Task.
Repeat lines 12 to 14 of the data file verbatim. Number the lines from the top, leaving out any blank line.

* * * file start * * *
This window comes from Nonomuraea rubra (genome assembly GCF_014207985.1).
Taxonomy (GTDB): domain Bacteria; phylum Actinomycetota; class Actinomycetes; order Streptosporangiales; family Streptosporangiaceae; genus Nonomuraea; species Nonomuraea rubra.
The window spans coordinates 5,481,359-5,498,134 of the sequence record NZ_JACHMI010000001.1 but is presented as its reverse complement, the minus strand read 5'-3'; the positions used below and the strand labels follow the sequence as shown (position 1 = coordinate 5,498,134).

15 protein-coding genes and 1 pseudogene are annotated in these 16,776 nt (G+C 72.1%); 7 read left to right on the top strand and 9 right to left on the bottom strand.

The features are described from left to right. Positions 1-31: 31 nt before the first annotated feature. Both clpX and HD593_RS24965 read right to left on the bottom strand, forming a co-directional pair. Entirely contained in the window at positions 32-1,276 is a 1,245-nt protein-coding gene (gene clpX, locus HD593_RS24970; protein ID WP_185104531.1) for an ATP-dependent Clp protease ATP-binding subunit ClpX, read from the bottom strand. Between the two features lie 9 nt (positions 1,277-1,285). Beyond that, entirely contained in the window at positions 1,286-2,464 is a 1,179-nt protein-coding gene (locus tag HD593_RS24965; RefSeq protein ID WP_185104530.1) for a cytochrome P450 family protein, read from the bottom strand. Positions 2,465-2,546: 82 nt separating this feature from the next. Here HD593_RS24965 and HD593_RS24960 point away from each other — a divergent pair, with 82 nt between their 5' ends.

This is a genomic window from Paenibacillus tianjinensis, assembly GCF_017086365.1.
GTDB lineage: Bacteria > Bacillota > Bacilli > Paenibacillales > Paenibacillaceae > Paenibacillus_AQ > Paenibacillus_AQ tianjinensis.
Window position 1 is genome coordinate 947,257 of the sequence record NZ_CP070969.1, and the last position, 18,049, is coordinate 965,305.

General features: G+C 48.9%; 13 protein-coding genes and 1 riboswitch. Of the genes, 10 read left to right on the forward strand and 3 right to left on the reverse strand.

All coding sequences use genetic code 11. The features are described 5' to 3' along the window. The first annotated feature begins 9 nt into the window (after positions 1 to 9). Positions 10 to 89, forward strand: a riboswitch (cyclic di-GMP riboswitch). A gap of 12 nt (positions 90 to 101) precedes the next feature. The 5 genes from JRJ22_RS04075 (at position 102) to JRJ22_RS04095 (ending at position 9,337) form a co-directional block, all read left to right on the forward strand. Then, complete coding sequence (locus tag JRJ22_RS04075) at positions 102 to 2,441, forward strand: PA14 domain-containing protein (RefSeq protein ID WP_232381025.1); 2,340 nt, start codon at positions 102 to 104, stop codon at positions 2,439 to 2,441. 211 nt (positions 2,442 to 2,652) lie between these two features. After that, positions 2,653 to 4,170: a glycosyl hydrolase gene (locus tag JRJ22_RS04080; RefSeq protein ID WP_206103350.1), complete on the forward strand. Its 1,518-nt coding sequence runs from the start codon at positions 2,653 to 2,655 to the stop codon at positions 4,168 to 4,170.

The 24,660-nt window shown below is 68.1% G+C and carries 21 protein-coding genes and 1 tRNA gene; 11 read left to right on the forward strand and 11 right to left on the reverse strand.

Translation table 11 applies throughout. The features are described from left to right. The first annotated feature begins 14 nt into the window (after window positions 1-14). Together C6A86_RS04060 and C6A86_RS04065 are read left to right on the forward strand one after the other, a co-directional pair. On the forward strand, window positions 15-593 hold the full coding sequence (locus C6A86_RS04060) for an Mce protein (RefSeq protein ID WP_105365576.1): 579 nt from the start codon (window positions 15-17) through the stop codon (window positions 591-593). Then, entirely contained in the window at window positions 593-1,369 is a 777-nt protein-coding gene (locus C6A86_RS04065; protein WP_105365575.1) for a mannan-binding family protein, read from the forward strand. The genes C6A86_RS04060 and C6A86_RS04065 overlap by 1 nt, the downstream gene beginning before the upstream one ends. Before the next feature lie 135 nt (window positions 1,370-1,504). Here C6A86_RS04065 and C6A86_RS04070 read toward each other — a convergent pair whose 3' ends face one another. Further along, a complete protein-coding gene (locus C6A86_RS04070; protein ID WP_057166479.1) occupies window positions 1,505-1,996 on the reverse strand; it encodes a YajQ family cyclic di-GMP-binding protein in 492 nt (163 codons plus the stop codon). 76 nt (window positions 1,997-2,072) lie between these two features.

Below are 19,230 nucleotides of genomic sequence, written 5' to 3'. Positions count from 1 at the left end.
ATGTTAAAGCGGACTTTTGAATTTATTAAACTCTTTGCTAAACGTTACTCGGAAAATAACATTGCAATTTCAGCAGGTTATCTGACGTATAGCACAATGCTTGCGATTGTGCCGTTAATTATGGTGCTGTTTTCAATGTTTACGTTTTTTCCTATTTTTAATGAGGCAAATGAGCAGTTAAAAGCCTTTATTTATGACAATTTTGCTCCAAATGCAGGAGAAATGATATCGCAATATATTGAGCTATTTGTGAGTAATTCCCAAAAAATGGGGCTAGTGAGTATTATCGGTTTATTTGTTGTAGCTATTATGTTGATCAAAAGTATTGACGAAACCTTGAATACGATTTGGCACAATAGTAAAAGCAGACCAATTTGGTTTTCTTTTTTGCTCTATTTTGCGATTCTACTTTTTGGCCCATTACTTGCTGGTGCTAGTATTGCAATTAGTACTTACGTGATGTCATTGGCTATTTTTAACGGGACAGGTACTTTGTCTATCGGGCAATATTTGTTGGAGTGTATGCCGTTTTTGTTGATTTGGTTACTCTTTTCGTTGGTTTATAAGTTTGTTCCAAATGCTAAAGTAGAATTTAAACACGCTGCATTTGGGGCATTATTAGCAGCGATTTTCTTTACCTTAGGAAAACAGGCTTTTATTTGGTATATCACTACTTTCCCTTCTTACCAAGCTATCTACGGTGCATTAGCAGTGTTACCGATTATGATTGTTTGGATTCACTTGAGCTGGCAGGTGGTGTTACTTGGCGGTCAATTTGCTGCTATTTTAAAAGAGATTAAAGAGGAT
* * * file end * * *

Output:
Translation table 11 applies throughout. The features are described from left to right. The first annotated feature begins 14 nt into the window (after window positions 1-14). Together C6A86_RS04060 and C6A86_RS04065 are read left to right on the forward strand one after the other, a co-directional pair. On the forward strand, window positions 15-593 hold the full coding sequence (locus C6A86_RS04060) for an Mce protein (RefSeq protein ID WP_105365576.1): 579 nt from the start codon (window positions 15-17) through the stop codon (window positions 591-593). Then, entirely contained in the window at window positions 593-1,369 is a 777-nt protein-coding gene (locus C6A86_RS04065; protein WP_105365575.1) for a mannan-binding family protein, read from the forward strand. The genes C6A86_RS04060 and C6A86_RS04065 overlap by 1 nt, the downstream gene beginning before the upstream one ends. Before the next feature lie 135 nt (window positions 1,370-1,504). Here C6A86_RS04065 and C6A86_RS04070 read toward each other — a convergent pair whose 3' ends face one another. Further along, a complete protein-coding gene (locus C6A86_RS04070; protein ID WP_057166479.1) occupies window positions 1,505-1,996 on the reverse strand; it encodes a YajQ family cyclic di-GMP-binding protein in 492 nt (163 codons plus the stop codon). 76 nt (window positions 1,997-2,072) lie between these two features.

Below are 19,230 nucleotides of genomic sequence, written 5' to 3'. Positions count from 1 at the left end.
ATGTTAAAGCGGACTTTTGAATTTATTAAACTCTTTGCTAAACGTTACTCGGAAAATAACATTGCAATTTCAGCAGGTTATCTGACGTATAGCACAATGCTTGCGATTGTGCCGTTAATTATGGTGCTGTTTTCAATGTTTACGTTTTTTCCTATTTTTAATGAGGCAAATGAGCAGTTAAAAGCCTTTATTTATGACAATTTTGCTCCAAATGCAGGAGAAATGATATCGCAATATATTGAGCTATTTGTGAGTAATTCCCAAAAAATGGGGCTAGTGAGTATTATCGGTTTATTTGTTGTAGCTATTATGTTGATCAAAAGTATTGACGAAACCTTGAATACGATTTGGCACAATAGTAAAAGCAGACCAATTTGGTTTTCTTTTTTGCTCTATTTTGCGATTCTACTTTTTGGCCCATTACTTGCTGGTGCTAGTATTGCAATTAGTACTTACGTGATGTCATTGGCTATTTTTAACGGGACAGGTACTTTGTCTATCGGGCAATATTTGTTGGAGTGTATGCCGTTTTTGTTGATTTGGTTACTCTTTTCGTTGGTTTATAAGTTTGTTCCAAATGCTAAAGTAGAATTTAAACACGCTGCATTTGGGGCATTATTAGCAGCGATTTTCTTTACCTTAGGAAAACAGGCTTTTATTTGGTATATCACTACTTTCCCTTCTTACCAAGCTATCTACGGTGCATTAGCAGTGTTACCGATTATGATTGTTTGGATTCACTTGAGCTGGCAGGTGGTGTTACTTGGCGGTCAATTTGCTGCTATTTTAAAAGAGATTAAAGAGGAT